This first one – Self-marketing for English teachers: use your strengths for competitive advantage, by Jenny Giambalvo Rode, intrigued me for several reasons. Firstly, at IATEFL this year, Sandy Millin was giving me tips on “branding” myself better (and given everyone knows who she is, it seemed worth listening to those!), such as slightly altering the name of my blog (did you notice the change?), so this idea of ‘self-marketing’ has been on my radar. Secondly, I recently watched Kirsten Holt (of Macmillan)’s webinar on networking, which I had been meaning to do since she did at the end of March. I’m pretty sure that, prior to this year, I’ve never noticed there being a webinar devoted to networking and similarly a conference session devoted to ELT teacher self-marketing. (I could be wrong though! Anyone care to correct me?!) Of course in itself it’s not a new concept – freelancers have long had to think about how best to, well, get work(!). My perception, though, is that this ‘marketing oneself’ aspect of being an English Language Teacher is becoming more mainstream. Look at this description of Kirsten’s recent webinar:

“This webinar is aimed at ELT teachers and professionals working in all sectors and settings.”

Screen Shot 2016-04-27 at 16.21.42

You will notice, too, that the title for Jenny’s talk is “Self-marketing for English teachers” not “freelance teachers” or “freelance online teachers” but ‘English teachers’ – in general. As the job market becomes more competitive, and work is harder to come by, perhaps it IS something that all teachers need to think more about? What do you think? 

Self-marketing for English teachers – use your strengths for competitive advantage

Jenny, the head of department at an adult education centre and a bilingual German and Italian speaker, says as teachers we are a one-person company and our students are consumers. She wants to help us work on our self-marketing strategies.

Of your soft skills and professional skills, what one would you choose as being the one that would make the difference between getting a job or not? Examples are flexibility, networking, connections, empathy, people knowledge, creativity… She asks the audience to keep this in mind as we proceed. Next we have to look at the market – the schools, universities, businesses around you, in your area. Are you living in a small village? A big town? And where would you like to work? Is the institution you want to work at in your location?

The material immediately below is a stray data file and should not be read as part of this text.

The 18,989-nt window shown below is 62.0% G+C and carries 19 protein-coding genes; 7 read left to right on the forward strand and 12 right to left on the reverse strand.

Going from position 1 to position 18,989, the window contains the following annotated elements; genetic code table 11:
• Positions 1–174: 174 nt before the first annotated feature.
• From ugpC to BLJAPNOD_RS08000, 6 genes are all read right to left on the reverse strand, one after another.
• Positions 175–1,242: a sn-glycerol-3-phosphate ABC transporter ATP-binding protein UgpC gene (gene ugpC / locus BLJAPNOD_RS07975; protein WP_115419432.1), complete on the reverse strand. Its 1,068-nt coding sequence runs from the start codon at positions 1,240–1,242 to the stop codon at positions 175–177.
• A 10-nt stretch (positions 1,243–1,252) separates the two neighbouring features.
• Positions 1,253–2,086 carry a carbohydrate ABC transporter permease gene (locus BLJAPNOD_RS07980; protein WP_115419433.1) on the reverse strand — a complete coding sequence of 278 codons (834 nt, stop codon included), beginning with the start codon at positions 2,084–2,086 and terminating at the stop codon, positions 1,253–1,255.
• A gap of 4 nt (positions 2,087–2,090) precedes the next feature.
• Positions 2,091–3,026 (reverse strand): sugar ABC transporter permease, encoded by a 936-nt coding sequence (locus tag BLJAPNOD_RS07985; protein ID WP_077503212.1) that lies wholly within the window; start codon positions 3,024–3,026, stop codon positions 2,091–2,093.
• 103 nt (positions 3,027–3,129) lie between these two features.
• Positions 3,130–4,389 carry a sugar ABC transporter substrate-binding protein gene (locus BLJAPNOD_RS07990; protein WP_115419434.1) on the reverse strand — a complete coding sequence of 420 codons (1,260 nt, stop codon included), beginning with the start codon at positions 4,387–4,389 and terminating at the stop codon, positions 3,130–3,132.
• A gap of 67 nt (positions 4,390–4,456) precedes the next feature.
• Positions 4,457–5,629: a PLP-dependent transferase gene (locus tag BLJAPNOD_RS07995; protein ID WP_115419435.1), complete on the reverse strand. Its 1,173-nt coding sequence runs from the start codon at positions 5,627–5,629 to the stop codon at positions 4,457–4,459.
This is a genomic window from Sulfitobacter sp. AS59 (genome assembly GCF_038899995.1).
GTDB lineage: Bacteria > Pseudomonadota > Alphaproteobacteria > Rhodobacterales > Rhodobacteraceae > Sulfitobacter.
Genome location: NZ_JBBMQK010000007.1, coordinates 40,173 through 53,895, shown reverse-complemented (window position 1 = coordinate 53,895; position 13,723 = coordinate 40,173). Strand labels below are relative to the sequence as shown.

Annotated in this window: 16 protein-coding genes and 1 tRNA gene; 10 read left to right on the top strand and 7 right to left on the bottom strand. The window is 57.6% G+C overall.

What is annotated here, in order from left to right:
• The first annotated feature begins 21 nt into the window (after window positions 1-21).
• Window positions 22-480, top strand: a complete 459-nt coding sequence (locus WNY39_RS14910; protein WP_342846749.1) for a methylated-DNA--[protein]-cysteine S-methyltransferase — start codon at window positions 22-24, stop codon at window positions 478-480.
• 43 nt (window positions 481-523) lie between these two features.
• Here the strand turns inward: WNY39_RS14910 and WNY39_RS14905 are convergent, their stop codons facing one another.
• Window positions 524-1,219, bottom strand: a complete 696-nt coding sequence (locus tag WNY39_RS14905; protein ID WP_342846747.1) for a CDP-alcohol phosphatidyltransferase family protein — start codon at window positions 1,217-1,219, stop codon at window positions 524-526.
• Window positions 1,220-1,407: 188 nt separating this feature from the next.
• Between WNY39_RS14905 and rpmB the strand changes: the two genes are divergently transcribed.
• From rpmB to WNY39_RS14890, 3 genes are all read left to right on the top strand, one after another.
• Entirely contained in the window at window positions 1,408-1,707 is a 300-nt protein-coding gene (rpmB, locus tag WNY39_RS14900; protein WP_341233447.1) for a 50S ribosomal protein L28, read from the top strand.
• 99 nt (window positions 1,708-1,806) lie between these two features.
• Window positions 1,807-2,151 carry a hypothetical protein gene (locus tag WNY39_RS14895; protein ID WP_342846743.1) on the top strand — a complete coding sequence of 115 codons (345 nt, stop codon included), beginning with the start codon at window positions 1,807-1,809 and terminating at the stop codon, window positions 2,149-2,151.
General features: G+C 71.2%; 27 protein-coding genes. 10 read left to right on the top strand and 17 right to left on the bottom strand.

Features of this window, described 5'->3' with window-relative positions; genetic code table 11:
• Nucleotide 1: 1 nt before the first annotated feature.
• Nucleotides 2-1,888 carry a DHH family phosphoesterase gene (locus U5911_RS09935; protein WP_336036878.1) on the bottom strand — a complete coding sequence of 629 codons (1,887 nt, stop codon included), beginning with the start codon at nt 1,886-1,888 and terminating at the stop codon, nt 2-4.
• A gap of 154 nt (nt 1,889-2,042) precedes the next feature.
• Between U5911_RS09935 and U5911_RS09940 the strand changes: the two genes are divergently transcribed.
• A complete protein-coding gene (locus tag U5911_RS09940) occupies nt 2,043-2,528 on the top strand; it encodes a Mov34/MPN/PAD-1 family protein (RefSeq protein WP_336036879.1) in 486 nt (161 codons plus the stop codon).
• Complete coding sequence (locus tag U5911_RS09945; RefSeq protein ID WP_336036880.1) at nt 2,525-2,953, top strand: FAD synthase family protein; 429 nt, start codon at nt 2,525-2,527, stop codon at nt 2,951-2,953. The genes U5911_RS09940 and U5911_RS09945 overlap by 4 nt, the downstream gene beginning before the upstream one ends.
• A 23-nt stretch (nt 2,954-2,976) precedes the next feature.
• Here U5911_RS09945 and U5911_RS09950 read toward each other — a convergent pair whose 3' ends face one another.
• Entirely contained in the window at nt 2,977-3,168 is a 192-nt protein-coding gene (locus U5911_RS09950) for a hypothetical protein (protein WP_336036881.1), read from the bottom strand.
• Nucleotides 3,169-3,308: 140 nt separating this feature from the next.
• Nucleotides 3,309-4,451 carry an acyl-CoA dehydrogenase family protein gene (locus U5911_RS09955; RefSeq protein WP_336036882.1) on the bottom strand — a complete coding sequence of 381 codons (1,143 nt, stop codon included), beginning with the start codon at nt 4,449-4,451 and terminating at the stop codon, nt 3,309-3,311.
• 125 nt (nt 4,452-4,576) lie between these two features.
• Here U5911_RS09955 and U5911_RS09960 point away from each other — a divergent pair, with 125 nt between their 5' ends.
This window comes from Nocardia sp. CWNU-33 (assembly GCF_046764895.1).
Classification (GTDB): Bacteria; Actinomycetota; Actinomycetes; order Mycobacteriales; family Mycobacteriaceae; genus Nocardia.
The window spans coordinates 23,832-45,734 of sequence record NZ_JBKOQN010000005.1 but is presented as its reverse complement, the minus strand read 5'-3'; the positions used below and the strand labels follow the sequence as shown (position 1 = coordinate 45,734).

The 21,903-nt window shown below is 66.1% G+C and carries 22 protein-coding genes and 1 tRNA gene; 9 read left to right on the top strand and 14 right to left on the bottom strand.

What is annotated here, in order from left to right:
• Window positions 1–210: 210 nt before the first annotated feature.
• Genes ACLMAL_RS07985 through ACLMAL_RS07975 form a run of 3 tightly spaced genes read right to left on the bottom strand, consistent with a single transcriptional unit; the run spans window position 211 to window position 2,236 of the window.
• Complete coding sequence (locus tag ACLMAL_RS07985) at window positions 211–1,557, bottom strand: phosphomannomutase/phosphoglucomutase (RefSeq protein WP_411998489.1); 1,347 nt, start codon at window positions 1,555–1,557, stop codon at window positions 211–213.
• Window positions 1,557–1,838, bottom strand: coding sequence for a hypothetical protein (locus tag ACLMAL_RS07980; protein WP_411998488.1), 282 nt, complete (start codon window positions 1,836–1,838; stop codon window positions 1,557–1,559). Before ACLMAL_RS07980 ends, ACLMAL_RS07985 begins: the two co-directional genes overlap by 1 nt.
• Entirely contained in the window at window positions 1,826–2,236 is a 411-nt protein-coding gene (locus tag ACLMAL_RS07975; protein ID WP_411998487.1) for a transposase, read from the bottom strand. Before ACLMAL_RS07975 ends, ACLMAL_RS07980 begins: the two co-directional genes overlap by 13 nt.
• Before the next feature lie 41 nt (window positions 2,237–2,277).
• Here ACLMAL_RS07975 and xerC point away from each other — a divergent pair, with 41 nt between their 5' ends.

This is all part of a SWOT analysis. These are used to make the current situation clear, in terms of you and your market. We’ve looked at strengths but think about what could be the weakness of what you consider to be your strength. E.g. friendly – you can make a connection with the kids, but too friendly and maybe they will just do what they want. With opportunities, you need to think about what you can do. How can you increase your skills? When you think about weaknesses, strengths and opportunities, you have to think about time. Distinguish between short, middle and long-term action. A short-term action for getting a job might be going down to the job market and submitting your CV. A middle-term action would be like Jenny making a year long plan to speak at IATEFL this year, including improving English and submitting a proposal. A long-term action would be thinking about where you want to be in 5 years and then thinking about a plan of how to get there, using your strengths and building on them. You need something to make you stand out from your colleagues in a positive way. Think about yourself as a one person business, with a business profile in your head.

Now think about your target group, i.e. the type of students you would like to teach. Business people? Children? What is your target group? Your business profile should fit with your target group. One of the most important things in marketing is finding your niche. It’s a simple marketing strategy. The smaller the niche is, the greater your opportunity and your advantage because there is less competition. Identify your opportunities, based on your location and your goals. For example, you could become an examiner.

Once you have your profile and your strategies, you need to get them out there. You need to be visible online, for your audience/future bosses etc. For example, you could join the TELC community. In Europe, Twitter and Facebook are good for networking, worldwide there are other platforms and social media that are more important. (I suppose LinkedIn fits in here too!) You make your own business profile and you need to decide if you will have two separate accounts for private and business or only one for both) and use it to connect with different people and places. Networking is what marketing needs and does. Use conferences not only to improve skills but also to network. You never know what it might lead to.